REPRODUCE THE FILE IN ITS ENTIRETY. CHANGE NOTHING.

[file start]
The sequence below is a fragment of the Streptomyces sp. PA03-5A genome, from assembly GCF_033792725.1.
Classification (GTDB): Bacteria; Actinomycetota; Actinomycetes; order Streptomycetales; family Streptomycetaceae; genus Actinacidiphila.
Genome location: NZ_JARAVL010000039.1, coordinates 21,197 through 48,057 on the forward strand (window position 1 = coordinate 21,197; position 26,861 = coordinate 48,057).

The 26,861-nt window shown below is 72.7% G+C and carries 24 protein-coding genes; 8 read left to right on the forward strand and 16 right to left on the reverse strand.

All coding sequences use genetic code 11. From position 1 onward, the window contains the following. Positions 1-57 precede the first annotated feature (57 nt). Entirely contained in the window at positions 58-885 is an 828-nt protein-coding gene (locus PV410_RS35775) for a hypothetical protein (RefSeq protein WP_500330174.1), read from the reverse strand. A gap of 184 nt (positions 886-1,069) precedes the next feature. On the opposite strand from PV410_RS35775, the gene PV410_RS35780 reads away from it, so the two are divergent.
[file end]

The sequence below is a fragment of the Streptomyces sp. PA03-5A genome, from assembly GCF_033792725.1.
Classification (GTDB): Bacteria; Actinomycetota; Actinomycetes; order Streptomycetales; family Streptomycetaceae; genus Actinacidiphila.
Genome location: NZ_JARAVL010000039.1, coordinates 21,197 through 48,057 on the forward strand (window position 1 = coordinate 21,197; position 26,861 = coordinate 48,057).

The 26,861-nt window shown below is 72.7% G+C and carries 24 protein-coding genes; 8 read left to right on the forward strand and 16 right to left on the reverse strand.

All coding sequences use genetic code 11. From position 1 onward, the window contains the following. Positions 1-57 precede the first annotated feature (57 nt). Entirely contained in the window at positions 58-885 is an 828-nt protein-coding gene (locus PV410_RS35775) for a hypothetical protein (RefSeq protein WP_500330174.1), read from the reverse strand. A gap of 184 nt (positions 886-1,069) precedes the next feature. On the opposite strand from PV410_RS35775, the gene PV410_RS35780 reads away from it, so the two are divergent.